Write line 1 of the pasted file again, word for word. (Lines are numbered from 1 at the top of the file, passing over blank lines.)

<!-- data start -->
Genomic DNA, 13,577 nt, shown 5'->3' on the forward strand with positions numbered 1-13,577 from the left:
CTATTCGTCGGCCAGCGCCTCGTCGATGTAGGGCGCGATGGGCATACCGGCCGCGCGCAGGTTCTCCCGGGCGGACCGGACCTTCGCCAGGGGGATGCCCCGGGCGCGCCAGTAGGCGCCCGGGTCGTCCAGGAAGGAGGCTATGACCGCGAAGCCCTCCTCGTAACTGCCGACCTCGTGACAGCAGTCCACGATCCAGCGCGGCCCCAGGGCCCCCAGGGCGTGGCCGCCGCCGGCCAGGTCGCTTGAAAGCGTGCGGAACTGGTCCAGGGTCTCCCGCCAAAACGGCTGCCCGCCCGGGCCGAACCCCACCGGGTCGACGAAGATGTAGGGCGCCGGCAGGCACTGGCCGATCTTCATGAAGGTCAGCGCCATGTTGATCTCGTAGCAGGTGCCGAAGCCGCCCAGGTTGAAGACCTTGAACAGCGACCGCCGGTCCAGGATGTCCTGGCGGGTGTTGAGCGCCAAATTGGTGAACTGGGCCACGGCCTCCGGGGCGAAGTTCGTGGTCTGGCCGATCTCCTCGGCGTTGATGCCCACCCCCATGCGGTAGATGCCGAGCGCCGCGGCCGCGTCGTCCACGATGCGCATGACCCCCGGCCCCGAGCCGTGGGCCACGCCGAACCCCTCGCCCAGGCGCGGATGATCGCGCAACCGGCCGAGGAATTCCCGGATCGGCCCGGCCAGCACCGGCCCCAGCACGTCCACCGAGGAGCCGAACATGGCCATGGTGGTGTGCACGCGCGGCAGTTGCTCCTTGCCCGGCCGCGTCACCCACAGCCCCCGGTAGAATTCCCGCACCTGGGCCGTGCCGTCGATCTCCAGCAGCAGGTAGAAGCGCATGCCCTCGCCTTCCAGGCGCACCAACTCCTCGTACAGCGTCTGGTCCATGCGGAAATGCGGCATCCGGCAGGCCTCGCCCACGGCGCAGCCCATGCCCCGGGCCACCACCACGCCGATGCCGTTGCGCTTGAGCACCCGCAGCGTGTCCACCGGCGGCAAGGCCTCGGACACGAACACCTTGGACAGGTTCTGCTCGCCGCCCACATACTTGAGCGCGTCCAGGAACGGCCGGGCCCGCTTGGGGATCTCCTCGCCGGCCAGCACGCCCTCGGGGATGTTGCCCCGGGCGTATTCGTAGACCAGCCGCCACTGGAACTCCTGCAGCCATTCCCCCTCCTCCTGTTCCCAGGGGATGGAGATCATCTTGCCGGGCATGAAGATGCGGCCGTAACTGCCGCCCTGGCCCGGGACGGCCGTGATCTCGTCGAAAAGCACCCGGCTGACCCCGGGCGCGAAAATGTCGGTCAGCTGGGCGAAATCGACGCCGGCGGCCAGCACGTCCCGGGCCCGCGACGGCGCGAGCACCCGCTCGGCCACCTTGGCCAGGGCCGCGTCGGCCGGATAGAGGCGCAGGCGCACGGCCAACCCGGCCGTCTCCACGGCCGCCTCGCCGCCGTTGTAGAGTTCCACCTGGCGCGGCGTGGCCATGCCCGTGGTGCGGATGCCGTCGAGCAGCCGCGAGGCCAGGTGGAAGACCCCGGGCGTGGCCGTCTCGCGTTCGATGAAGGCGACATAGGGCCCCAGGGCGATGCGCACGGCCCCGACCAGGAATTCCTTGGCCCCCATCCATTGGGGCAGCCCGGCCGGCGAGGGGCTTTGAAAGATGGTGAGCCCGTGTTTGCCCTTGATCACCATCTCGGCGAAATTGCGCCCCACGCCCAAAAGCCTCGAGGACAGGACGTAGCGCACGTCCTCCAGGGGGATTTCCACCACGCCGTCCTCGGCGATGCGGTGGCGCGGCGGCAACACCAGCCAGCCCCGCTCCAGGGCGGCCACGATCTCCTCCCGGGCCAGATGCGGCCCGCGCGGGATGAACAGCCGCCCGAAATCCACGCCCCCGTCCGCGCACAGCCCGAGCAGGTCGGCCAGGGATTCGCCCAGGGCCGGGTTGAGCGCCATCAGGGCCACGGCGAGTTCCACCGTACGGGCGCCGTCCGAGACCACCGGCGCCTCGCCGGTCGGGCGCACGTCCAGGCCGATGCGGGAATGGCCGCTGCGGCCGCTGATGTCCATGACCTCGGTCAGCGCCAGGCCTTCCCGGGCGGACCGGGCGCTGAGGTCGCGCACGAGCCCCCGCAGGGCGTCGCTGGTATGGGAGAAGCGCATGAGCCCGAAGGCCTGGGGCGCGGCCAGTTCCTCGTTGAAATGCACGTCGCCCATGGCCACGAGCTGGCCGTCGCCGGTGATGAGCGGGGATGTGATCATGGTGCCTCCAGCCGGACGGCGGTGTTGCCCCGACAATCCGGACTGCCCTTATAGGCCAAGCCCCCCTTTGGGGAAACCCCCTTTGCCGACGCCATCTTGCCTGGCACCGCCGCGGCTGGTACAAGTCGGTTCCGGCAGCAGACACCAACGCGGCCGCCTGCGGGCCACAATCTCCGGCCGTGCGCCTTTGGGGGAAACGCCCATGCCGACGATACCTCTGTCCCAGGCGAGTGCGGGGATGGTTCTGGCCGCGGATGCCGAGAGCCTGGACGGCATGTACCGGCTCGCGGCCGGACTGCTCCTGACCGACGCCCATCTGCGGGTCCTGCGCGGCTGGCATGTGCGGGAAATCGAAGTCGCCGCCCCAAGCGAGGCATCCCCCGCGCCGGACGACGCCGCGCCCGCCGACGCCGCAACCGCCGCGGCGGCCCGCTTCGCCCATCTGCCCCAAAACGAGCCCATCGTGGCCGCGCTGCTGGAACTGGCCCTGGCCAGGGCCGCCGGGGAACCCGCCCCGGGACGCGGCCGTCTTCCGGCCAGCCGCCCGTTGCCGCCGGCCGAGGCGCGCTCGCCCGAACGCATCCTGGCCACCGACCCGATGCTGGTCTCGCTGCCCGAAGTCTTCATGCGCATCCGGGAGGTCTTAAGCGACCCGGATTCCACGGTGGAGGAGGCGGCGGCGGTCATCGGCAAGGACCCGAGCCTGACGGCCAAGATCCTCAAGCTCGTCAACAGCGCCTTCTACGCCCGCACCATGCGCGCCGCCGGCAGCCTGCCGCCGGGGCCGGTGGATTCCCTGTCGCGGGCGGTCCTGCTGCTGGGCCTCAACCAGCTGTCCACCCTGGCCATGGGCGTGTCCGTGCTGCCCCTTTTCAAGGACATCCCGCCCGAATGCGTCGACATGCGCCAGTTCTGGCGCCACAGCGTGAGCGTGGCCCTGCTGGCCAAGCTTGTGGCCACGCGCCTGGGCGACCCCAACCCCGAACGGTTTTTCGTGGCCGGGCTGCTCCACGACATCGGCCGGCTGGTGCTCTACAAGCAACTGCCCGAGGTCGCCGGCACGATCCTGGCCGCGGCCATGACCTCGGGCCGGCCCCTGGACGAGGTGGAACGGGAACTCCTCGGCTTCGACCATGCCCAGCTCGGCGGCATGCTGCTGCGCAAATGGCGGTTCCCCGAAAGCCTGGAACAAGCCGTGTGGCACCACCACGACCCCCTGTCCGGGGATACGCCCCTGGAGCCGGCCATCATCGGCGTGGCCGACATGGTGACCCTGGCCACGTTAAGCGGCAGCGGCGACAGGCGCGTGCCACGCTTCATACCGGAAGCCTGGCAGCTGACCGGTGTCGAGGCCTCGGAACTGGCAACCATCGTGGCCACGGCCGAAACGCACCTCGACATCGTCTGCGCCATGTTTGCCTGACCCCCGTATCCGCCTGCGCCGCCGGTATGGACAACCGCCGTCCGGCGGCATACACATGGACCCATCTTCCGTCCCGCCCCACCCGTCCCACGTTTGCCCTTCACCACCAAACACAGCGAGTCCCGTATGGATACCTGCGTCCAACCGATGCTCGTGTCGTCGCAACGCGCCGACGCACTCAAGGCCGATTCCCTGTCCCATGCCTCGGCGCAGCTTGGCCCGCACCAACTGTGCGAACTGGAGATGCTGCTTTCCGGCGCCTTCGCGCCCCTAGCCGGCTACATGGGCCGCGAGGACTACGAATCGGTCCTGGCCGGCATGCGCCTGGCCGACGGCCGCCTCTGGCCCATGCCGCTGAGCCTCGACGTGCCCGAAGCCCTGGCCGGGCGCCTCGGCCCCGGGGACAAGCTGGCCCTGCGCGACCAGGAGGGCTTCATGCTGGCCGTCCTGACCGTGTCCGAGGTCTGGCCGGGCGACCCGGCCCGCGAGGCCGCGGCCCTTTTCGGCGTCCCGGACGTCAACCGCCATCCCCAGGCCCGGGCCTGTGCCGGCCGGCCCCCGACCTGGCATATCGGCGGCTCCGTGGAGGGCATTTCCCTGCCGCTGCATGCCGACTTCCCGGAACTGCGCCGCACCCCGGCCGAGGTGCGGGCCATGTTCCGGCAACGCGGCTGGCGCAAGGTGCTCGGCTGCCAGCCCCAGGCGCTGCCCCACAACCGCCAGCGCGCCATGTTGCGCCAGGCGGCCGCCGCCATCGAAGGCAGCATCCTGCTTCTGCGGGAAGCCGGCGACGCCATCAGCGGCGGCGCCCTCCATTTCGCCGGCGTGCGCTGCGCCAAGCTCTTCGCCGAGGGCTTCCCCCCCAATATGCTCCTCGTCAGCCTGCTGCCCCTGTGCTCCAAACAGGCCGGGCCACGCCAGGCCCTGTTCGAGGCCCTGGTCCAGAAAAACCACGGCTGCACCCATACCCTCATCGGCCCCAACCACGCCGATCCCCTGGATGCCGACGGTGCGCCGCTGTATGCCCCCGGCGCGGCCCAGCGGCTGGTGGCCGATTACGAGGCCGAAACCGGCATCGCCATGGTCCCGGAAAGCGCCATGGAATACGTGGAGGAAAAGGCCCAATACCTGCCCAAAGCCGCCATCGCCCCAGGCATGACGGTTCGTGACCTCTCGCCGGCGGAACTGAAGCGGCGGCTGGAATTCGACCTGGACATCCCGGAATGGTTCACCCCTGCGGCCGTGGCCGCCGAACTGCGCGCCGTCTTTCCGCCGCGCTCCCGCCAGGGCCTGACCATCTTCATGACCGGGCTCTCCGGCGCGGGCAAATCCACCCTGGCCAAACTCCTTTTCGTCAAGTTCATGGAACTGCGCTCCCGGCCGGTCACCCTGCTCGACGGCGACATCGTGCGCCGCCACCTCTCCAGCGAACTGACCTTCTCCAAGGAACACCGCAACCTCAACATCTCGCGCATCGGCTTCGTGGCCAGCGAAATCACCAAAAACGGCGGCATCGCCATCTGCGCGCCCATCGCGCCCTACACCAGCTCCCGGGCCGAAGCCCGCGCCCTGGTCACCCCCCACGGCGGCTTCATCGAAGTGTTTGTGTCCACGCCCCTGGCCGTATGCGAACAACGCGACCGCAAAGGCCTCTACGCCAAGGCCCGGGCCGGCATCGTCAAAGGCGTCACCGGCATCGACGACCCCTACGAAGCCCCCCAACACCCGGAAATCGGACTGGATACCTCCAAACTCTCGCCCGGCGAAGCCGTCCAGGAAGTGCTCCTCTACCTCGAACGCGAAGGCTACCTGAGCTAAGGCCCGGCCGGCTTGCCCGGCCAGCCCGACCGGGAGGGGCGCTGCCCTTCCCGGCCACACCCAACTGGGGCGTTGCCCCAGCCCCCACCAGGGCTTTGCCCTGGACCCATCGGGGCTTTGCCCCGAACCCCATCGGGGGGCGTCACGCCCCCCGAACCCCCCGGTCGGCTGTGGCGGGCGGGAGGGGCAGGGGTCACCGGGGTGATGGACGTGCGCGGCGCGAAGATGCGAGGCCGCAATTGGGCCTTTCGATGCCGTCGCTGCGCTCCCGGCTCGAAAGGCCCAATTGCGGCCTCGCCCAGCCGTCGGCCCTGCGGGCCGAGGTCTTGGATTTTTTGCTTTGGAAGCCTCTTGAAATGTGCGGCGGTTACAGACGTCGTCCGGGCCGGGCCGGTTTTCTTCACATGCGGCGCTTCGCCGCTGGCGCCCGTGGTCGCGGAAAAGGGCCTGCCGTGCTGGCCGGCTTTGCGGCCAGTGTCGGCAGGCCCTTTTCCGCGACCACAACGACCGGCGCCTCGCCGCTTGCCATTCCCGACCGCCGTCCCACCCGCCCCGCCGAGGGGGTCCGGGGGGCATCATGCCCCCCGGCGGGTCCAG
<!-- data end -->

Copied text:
Genomic DNA, 13,577 nt, shown 5'->3' on the forward strand with positions numbered 1-13,577 from the left: